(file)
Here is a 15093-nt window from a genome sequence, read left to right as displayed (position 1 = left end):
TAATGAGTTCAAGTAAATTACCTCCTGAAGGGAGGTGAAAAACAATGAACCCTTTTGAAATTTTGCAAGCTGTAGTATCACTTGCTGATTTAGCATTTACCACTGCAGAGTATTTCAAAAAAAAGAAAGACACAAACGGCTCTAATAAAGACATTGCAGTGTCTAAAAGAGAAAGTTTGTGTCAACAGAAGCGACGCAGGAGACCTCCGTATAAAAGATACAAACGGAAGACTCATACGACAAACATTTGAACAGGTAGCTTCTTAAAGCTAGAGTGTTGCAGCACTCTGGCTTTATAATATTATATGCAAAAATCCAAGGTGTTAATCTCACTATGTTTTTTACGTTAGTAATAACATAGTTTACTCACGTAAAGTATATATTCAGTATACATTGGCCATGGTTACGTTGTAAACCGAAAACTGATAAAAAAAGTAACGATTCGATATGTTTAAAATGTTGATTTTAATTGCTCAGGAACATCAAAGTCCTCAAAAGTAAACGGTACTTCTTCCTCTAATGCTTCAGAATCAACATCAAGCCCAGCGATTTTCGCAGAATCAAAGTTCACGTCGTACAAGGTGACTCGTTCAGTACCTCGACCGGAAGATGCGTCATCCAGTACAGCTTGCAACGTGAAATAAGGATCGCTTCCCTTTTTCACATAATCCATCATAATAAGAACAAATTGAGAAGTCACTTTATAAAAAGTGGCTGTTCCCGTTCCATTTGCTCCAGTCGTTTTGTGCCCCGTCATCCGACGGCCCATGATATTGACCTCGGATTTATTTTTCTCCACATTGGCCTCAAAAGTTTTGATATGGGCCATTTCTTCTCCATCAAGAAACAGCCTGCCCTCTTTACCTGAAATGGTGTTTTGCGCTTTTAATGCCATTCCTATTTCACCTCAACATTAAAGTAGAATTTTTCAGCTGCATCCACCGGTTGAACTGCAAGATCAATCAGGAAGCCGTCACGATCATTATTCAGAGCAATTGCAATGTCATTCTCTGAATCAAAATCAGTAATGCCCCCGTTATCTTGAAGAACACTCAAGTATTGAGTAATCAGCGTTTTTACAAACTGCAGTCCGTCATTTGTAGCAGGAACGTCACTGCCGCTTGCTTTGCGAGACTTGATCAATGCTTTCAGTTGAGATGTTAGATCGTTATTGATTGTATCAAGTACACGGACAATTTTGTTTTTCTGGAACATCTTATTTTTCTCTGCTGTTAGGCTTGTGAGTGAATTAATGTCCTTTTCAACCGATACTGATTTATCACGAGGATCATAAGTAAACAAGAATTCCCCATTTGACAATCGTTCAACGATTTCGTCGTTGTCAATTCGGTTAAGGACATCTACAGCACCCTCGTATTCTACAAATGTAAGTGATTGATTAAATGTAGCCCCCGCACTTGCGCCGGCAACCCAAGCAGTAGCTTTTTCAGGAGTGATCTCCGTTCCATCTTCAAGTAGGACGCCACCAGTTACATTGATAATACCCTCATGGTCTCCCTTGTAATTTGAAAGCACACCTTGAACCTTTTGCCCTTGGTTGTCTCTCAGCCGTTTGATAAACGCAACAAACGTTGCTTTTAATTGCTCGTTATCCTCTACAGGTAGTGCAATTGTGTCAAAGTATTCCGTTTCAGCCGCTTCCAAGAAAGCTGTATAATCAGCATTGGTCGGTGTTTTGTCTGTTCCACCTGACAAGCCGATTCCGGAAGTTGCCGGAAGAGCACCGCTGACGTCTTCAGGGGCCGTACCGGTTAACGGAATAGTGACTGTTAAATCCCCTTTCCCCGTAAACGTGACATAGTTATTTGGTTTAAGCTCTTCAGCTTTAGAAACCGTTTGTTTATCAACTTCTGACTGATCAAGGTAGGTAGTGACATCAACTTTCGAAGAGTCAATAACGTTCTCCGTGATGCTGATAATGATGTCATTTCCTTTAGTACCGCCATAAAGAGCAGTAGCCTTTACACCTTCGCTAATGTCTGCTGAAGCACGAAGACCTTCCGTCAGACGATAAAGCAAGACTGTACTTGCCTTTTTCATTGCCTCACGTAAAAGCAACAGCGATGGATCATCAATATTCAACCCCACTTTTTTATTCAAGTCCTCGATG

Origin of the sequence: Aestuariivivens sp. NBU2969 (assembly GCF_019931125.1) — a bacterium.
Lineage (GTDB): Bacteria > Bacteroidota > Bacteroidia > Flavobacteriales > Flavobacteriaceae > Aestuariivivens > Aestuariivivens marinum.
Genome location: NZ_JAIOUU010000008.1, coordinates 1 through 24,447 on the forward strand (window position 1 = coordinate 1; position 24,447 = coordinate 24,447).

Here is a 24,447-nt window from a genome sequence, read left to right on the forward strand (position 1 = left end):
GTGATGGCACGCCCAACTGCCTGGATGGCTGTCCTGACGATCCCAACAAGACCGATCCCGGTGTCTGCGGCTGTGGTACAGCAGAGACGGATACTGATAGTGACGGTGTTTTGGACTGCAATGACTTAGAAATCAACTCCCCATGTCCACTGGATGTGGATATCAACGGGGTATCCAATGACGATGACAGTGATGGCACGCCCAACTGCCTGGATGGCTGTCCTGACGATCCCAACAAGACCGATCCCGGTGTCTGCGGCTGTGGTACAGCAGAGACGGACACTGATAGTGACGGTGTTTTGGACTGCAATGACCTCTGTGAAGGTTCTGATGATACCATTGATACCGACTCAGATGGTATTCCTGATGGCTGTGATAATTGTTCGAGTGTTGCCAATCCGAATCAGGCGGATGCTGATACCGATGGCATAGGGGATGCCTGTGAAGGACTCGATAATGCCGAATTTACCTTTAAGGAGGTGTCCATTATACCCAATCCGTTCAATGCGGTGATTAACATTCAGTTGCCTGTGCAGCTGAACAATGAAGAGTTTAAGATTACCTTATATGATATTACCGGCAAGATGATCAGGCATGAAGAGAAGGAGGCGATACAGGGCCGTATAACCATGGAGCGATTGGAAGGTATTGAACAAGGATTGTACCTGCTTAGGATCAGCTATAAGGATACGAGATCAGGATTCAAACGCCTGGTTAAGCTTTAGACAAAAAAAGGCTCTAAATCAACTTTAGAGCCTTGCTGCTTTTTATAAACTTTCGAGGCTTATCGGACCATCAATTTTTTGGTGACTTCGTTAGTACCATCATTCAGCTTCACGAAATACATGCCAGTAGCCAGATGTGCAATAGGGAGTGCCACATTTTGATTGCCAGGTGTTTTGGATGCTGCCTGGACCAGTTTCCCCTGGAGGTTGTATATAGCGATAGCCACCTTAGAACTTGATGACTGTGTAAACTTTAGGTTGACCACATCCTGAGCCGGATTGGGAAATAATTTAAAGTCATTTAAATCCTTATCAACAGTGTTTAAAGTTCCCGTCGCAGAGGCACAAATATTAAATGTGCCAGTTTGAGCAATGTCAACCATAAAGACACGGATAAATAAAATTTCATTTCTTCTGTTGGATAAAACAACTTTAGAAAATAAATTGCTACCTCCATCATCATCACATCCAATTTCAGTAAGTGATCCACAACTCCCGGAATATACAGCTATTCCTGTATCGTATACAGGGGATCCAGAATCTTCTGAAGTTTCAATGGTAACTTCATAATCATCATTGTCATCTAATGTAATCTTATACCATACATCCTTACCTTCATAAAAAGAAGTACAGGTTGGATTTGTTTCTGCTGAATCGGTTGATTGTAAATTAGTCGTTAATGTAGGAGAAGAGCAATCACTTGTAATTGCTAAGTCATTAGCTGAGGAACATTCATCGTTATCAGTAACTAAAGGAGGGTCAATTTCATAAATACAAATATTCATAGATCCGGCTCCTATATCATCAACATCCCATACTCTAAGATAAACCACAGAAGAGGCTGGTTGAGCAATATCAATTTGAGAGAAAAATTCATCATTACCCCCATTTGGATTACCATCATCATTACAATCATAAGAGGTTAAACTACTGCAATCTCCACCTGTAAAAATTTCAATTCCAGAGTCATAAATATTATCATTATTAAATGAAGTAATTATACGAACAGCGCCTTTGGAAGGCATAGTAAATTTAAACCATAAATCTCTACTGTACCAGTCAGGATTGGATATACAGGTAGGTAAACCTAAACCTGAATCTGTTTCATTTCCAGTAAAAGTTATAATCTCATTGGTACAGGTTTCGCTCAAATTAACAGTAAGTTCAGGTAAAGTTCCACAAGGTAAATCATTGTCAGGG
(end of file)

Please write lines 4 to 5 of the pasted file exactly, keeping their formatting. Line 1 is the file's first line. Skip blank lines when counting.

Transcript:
Lineage (GTDB): Bacteria > Bacteroidota > Bacteroidia > Flavobacteriales > Flavobacteriaceae > Aestuariivivens > Aestuariivivens marinum.
Genome location: NZ_JAIOUU010000008.1, coordinates 1 through 24,447 on the forward strand (window position 1 = coordinate 1; position 24,447 = coordinate 24,447).